India's Modi

Prime Minister of India Narendra Modi at an informal meeting of heads of state and government of the BRICS countries.

As Putin’s military goals drift further away, the Russian leader may now pivot to diplomacy with Ukraine, potentially ease up some of the demands from his negotiators, and work overtime to establish new fruitful relations with economies like India that appear less fazed by Putin’s penchant for war.

Jack Buckby is a British author, counter-extremism researcher, and journalist based in New York. Reporting on the U.K., Europe, and the U.S., he works to analyze and understand left-wing and right-wing radicalization, and reports on Western governments’ approaches to the pressing issues of today. His books and research papers explore these themes and propose pragmatic solutions to our increasingly polarized society.

Written By

Jack Buckby is 19FortyFive's Breaking News Editor. He is a British author, counter-extremism researcher, and journalist based in New York. Reporting on the U.K., Europe, and the U.S., he works to analyze and understand left-wing and right-wing radicalization, and reports on Western governments’ approaches to the pressing issues of today. His books and research papers explore these themes and propose pragmatic solutions to our increasingly polarized society.

4 Comments

4 Comments

  1. 403Forbidden

    September 16, 2022 at 6:09 pm

    The massive threat of crippling sanctions looming against anyone supporting russia is reason why modi is so careful not to offend the watching USA and western media which as cheerleaders for war and sanctions.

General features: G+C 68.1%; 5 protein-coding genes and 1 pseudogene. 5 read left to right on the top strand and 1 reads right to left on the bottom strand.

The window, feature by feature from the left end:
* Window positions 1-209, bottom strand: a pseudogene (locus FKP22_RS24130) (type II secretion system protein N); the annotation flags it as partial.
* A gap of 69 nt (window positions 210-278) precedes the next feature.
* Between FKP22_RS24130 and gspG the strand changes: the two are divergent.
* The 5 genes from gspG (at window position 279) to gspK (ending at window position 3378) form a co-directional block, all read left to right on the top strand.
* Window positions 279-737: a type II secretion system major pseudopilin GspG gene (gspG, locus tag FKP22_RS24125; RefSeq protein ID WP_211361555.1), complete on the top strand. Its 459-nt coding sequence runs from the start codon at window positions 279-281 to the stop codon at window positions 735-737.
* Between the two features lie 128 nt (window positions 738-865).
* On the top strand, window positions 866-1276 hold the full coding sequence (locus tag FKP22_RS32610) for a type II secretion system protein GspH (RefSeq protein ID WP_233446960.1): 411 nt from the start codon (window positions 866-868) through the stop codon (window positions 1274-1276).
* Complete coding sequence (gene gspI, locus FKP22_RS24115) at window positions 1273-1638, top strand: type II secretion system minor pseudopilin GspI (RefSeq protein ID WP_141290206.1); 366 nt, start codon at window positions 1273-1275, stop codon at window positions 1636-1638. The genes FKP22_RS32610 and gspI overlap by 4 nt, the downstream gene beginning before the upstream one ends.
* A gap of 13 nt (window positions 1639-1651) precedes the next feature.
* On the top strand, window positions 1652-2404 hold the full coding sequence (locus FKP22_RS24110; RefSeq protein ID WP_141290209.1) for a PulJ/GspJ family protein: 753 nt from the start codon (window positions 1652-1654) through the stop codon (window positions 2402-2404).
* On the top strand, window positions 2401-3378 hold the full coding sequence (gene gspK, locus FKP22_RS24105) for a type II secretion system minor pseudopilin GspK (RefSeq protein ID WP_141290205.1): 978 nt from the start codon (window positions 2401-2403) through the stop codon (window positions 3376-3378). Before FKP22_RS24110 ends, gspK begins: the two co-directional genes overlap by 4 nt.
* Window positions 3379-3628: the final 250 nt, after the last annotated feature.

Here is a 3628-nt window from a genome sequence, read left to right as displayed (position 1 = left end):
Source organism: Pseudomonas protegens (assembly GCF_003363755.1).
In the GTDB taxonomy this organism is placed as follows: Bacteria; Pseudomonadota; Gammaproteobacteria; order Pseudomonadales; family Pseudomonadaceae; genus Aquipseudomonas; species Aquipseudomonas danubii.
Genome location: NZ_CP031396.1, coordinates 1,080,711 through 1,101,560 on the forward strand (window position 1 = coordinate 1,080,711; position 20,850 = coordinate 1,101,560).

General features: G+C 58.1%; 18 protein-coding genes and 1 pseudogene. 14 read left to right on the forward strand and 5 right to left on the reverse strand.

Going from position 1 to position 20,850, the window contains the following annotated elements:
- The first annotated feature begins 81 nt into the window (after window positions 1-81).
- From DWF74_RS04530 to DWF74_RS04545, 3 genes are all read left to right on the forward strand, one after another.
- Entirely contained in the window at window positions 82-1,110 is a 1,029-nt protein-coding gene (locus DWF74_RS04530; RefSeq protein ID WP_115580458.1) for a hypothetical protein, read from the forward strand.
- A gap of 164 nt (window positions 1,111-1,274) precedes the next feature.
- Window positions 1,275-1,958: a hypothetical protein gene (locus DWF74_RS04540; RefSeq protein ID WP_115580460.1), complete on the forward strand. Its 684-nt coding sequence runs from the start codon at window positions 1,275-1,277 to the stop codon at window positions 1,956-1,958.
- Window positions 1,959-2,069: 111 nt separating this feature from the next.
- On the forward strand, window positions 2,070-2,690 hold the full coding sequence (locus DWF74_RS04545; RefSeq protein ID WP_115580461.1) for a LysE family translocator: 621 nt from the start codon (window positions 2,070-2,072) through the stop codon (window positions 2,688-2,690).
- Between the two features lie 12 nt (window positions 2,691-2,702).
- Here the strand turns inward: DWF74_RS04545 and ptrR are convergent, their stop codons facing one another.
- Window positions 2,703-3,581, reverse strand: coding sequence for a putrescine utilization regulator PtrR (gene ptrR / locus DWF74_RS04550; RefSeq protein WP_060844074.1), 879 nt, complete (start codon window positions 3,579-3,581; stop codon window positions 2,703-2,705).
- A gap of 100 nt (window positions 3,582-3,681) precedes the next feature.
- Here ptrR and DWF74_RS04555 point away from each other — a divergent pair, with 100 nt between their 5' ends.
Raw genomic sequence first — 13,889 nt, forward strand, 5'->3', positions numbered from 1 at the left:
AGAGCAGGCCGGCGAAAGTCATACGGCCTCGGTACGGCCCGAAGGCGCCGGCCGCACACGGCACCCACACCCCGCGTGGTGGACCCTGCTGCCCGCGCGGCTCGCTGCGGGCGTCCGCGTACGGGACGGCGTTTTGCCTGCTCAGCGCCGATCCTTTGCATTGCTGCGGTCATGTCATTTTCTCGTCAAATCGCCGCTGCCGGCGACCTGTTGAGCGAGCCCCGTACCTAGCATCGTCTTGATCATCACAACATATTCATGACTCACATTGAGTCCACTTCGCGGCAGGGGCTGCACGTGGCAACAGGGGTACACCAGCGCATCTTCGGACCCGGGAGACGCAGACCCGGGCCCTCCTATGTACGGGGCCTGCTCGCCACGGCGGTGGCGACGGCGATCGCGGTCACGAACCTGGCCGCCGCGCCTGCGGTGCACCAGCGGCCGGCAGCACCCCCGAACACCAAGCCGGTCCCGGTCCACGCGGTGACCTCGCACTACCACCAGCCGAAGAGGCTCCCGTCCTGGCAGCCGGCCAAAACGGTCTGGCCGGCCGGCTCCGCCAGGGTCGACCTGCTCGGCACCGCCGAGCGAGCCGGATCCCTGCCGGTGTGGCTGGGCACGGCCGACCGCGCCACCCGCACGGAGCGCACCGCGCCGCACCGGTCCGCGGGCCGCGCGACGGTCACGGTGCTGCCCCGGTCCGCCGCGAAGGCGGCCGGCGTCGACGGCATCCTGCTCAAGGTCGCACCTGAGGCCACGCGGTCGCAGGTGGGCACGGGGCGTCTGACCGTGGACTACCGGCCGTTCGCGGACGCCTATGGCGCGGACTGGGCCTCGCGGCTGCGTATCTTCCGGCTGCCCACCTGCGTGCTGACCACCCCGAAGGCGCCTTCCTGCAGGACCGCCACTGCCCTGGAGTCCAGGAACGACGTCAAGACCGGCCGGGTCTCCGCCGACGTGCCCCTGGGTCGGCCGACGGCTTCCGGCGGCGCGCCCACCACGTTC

Thus russia must work closely with iran and north korea, both already under heavy sanctions by US and allies.

    It’s time for russia to upgrade the rocket forces belonging to both iran & north korea and provide advanced nuclear technology to them.

    Let’s see how the western countries going to deal with the results of their policies and their will to ensure only those with the mark of the beast are free from sanctions.

    Those without the mark of the beast therefore must help and cooperate with each other.

  2. Bender

    September 16, 2022 at 8:49 pm

    Dear 403Forbidden, you are a Russian troll and we know it.
    Don’t even bother changing your name, we can smell you far and wide.

  3. Jacksonian Libertarian

    September 16, 2022 at 8:59 pm

    India has buyer’s remorse from purchasing bad quality Soviet and Russian military equipment over the decades. It will take decades to replace the garbage with reliable equipment.

  4. Jiri Novacek

    September 17, 2022 at 12:51 pm

    India is in a Cold War with China, a key russian ally, especially due to mutual territorial disputes and due to chinese long term support to Pakistan, a key indian enemy. At the same time, India still relies on russian weapon deliveries including spare parts and maintenance, and caught itself in a difficult position. I do not see much analysis of these issues here.